... to forfeit their esteem by exposing their defects. Indeed, I am sensible of so many errors in myself, and find it so difficult to correct them, that I have no leisure to contemplate the imperfections of others. Having every reason to wish for their candour and indulgence, I readily grant them mine; and my attention is constantly turned to discover what is commendable in them, in order that I may make such perfections my own. Before we presume to censure others, we ought to be certain that we have no faults ourselves. I cannot, ...
— The Looking-Glass for the Mind - or Intellectual Mirror • M. Berquin

... "God grant that it may be so," exclaimed Mr. Elliott, with a fervor that showed how deeply he was interested. "I believe you are right. The slender mooring that holds this wretched man to the shore must not be cut or broken. ...
— Danger - or Wounded in the House of a Friend • T. S. Arthur

... said Lucilla, ironically conveying to Phoebe's mind the conviction that she did not believe that Robert's attachment could suffer from what had here passed. Either she meant to grant the decisive interview, or else she was too confident in her own power to believe that he could relinquish her; at all events, Phoebe had sagacity enough to infer that she was not indifferent to him, though as the provoking damsel ran down-stairs, ...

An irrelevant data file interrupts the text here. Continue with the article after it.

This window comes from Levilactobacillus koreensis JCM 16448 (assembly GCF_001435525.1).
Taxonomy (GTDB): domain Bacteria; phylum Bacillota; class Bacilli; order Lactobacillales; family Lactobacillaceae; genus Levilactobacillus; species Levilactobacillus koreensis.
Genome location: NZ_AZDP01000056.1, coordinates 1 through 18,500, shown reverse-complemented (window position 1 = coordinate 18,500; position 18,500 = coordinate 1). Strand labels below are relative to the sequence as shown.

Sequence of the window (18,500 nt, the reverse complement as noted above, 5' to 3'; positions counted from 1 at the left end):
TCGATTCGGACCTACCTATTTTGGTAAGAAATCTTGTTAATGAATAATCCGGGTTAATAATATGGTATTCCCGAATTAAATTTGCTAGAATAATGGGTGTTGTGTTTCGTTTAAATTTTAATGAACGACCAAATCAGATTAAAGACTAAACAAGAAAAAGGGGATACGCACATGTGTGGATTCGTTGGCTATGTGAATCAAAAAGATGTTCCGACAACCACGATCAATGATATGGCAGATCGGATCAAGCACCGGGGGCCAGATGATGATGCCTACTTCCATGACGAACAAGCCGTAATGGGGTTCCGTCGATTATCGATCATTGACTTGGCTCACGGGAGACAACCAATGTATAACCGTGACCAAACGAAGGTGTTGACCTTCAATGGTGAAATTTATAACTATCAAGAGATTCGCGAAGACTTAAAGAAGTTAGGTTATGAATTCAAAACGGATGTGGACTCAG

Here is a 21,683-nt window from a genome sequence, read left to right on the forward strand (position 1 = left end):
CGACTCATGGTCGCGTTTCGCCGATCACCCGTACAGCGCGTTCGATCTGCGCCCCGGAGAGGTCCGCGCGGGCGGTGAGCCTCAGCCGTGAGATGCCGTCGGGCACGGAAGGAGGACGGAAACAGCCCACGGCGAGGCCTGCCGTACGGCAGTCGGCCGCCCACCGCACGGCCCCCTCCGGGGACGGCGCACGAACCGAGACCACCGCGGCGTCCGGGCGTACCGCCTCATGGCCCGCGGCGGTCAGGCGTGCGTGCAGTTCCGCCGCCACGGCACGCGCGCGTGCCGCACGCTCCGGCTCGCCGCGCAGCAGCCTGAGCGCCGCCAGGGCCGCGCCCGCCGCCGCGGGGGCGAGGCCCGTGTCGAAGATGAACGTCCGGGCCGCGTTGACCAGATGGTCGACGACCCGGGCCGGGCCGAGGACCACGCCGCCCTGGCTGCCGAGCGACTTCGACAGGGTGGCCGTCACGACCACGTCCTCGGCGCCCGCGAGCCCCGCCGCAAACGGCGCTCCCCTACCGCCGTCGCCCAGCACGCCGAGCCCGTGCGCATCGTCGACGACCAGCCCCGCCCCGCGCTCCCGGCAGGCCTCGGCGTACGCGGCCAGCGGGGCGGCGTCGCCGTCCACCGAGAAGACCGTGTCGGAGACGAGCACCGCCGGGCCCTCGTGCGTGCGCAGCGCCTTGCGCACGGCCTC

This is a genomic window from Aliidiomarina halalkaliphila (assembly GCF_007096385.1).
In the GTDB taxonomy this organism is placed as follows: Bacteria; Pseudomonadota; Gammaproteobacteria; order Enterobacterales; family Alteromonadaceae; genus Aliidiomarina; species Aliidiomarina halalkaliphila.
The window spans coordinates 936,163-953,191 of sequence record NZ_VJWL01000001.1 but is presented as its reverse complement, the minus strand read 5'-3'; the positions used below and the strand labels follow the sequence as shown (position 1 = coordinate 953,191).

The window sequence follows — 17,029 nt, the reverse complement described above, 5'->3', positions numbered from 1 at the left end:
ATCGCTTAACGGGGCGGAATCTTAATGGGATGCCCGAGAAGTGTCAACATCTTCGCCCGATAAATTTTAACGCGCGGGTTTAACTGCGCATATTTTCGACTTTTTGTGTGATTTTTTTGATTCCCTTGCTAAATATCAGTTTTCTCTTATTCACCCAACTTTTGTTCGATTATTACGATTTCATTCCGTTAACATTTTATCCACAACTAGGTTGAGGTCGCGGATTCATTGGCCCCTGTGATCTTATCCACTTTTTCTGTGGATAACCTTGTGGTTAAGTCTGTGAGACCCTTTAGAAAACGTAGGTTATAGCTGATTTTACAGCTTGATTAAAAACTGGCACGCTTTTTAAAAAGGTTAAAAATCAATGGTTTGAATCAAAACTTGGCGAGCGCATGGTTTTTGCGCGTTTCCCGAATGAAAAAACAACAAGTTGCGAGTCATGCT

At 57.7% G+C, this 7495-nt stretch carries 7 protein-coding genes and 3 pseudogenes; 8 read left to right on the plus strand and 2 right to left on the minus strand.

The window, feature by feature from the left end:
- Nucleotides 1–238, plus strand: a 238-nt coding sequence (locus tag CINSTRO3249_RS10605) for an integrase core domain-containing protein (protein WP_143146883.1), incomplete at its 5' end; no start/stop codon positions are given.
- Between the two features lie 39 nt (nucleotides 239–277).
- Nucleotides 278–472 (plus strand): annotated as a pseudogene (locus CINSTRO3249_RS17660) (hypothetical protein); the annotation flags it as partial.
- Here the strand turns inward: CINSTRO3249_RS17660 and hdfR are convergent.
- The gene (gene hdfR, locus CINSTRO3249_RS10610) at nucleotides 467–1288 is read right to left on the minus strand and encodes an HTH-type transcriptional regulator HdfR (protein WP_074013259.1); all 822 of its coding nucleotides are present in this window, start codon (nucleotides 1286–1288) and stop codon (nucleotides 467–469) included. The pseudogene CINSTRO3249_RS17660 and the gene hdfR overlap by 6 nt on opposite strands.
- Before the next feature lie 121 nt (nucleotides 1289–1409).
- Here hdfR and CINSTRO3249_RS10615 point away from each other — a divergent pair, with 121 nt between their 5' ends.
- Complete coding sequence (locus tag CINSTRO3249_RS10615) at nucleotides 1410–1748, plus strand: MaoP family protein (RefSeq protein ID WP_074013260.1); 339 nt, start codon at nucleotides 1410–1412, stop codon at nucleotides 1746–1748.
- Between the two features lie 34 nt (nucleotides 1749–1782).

— Hopes and Fears - scenes from the life of a spinster • Charlotte M. Yonge

... direct you in his truth. Pray also fervently to God, to pardon your former offences, and not to remember the sins of your youth, and would you obtain his favour, ever dread to break his laws or offend his majesty. So shall God have you in his keeping, and grant you your heart's desire." We must honour the memory of this excellent domestic, whose pious endeavours were equally directed to benefit the thoughtless youth in this life and that which is to come. May her example ...
— Fox's Book of Martyrs - Or A History of the Lives, Sufferings, and Triumphant - Deaths of the Primitive Protestant Martyrs • John Fox

... Chinese Government agrees to grant to Japanese subjects the right of opening the mines in South Manchuria and Eastern Inner Mongolia. As regards what mines are to be opened, they ...
— The Fight For The Republic in China • Bertram Lenox Putnam Weale

... Immeasurably removed from him now, impenetrably walled in from his presumptuous gaze by the newly-gained inheritance, there was yet a golden key which he might find here in this flower-grown wilderness which would grant him entrance to her world on an equal footing with all men. She could not have learned to care for him in their few hours of companionship, but at least no one else held claim to her. There was ...